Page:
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WARSAW PACT WAR PLAN (Czechoslovak People's Army Portion)

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Post 07 Dec 2010, 04:32
Quote:
In the first massive nuclear strike by the troops of the Missile Forces of the Czechoslovak Front, the front aviation and long-range aviation added to the front must destroy the main group of troops of the first operations echelon of the 7th US Army, its means of nuclear attack, and the centers of command and control of the aviation.

During the development of the operation, the troops of the Missile Forces and aviation must destroy the approaching deep operative reserves, the newly discovered means of nuclear attack, and the enemy aviation.

Altogether the operation will require the use of 131 nuclear missiles and nuclear bombs; specifically 96 missiles and 35 nuclear bombs. The first nuclear strike will use 41 missiles and nuclear bombs. The immediate task will require using 29 missiles and nuclear bombs. The subsequent task could use 49 missiles and nuclear bombs. 12 missiles and nuclear bombs should remain in the reserve of the Front.


http://www.php.isn.ethz.ch/collections/ ... info=25996

All in all, a very interesting document to read for anyone interested in the Warsaw Pact Forces.
Post 07 Dec 2010, 04:37
Quote:
To be ready to start advancing toward Nuremberg, Stuttgart and Munich with part of forces immediately after the nuclear strike. Nuclear strike against the troops of the enemy should be targeted to the depth up to the line W├╝rzburg, Erlangen, Regensburg, Landshut.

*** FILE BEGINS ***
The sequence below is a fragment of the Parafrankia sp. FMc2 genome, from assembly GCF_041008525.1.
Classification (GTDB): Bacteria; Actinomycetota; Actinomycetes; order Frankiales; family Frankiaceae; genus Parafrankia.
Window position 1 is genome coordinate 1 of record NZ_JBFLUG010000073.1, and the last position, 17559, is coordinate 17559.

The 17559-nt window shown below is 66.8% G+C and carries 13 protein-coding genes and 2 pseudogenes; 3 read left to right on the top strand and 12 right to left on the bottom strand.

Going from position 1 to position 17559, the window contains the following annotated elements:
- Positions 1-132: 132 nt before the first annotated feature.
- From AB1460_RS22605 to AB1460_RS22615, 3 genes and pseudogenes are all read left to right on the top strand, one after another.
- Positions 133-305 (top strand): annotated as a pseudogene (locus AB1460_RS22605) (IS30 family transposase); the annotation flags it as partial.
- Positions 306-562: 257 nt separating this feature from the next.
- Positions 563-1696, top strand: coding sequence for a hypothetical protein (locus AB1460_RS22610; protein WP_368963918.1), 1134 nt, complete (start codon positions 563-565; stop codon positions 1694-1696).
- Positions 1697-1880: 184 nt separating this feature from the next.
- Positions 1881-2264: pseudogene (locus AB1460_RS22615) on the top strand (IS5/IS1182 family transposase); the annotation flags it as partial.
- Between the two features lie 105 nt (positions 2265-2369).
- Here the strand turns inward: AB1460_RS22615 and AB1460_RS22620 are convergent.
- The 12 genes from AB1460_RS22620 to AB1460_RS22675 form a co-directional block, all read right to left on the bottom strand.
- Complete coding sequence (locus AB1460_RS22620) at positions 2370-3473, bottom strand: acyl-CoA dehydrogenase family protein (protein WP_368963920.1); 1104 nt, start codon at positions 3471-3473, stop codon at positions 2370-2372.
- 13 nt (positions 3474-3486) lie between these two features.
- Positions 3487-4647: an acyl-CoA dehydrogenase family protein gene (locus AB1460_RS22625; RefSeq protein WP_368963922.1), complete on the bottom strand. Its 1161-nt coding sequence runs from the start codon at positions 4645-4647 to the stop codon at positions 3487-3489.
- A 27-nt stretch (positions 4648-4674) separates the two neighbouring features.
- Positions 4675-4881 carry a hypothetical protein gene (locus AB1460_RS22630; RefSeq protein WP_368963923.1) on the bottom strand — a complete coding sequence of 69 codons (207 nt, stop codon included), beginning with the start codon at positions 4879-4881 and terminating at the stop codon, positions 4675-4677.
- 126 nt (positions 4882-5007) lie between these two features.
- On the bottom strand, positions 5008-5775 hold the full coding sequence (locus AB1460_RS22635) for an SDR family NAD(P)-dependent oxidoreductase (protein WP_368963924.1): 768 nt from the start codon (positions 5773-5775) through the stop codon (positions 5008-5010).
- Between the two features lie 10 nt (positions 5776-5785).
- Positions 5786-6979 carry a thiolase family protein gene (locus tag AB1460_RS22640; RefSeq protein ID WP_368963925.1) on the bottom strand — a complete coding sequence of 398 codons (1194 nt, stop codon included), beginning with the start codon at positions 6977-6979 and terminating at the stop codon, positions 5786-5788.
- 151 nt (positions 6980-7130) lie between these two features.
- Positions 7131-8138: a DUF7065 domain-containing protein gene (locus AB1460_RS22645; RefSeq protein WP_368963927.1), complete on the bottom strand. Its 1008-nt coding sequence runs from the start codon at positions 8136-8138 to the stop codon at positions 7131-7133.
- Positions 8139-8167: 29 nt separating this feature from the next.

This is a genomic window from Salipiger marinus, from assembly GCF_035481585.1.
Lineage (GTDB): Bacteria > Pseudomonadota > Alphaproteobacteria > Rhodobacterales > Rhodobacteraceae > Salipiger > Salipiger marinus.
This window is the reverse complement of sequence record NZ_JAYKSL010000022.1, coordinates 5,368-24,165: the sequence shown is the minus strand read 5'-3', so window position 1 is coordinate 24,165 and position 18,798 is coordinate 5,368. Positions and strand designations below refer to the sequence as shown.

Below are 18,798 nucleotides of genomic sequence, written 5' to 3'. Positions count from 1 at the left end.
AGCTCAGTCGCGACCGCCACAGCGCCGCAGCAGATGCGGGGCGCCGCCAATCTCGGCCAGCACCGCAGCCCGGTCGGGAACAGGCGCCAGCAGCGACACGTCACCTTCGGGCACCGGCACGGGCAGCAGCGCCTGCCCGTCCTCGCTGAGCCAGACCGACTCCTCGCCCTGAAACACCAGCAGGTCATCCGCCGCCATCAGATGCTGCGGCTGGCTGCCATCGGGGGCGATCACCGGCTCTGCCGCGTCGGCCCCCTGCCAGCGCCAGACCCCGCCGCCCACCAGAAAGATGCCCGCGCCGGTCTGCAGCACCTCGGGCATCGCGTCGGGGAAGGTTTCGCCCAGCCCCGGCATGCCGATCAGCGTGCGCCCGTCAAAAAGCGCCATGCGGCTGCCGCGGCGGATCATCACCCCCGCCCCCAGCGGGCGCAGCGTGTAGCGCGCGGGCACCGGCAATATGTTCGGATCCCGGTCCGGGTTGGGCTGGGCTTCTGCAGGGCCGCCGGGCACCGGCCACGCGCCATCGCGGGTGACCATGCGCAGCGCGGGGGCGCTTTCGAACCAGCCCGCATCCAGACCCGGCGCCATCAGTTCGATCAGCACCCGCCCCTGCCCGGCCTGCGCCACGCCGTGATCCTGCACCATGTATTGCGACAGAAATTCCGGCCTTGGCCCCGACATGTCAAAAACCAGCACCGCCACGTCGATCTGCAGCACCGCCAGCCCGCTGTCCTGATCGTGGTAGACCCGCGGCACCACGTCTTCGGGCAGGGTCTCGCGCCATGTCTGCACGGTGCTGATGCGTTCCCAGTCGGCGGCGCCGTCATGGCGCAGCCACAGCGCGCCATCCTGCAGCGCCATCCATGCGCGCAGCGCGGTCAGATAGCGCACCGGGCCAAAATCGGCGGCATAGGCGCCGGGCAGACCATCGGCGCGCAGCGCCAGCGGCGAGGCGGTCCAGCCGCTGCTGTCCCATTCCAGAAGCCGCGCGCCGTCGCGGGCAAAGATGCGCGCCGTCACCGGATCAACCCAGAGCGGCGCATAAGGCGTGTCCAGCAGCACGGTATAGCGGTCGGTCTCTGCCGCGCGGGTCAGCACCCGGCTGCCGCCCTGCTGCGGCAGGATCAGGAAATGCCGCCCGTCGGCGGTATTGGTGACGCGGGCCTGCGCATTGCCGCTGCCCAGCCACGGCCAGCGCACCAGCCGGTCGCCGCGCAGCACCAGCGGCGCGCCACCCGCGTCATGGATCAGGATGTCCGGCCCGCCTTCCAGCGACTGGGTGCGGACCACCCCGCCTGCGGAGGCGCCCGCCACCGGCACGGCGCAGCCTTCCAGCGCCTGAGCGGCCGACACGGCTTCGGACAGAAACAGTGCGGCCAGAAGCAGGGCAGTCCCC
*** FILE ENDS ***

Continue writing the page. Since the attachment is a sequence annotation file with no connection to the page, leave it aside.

Hell yeah! I would get to be liberated instead of bombed. ^_^
Post 07 Dec 2010, 05:02
Quote:
Hell yeah! I would get to be liberated instead of bombed. ^_^


Problem is fallout my good man. It would be interesting to see War Plans from the 70s and 80s to see if the use of nuclear weapons became much more limited as both sides became more aware of the after effects of the weapons.

I read through a NATO War Plan Scenario once from the early 80s. Basically the scenario entailed a deterioration in relations between East and West with the Soviets threatening to blockade West Berlin. To show force, the US and Britain and France would increase the Berlin Brigade forces in West Berlin by 10,000. As a result the Soviet Forces would blockade the city to prevent further NATO deployments. Eventually negotiations would become dead locked and the NATO forces would attempt to breach the Inner German Border with conventional forces. It was estimated that NATO forces could reach West Belin within a week's time do to the fact that Soviet Forces would have to cope with a large NATO force of several tens of thousands of troops in West Berlin and a massive NATO force breaching the Inner German Border. Upon reaching West Berlin the scenario actually stressed that NATO forces halt their advance inorder to not provoke the Soviets into using nuclear weapons.

From here the scenario split into two possibilites, the first being a NATO called ceasefire followed by a return to negotiations, that was the best case scenario. The worst case scenario envisioned by NATO planners was a surgical strike by Warsaw Pact Nuclear Forces on NATO command and control centers in Western Europe, such as NATO HQ in Brussels. At this point the NATO War Plan called for a retalitory strike against Warsaw Pact Command and Control Centers. Finally, the plan stated that if such a scenario unfolded it was more then likely that the Warsaw Pact would release its full nuclear arsenal and the NATO would release its full nuclear arsenal in a retaliatory strike.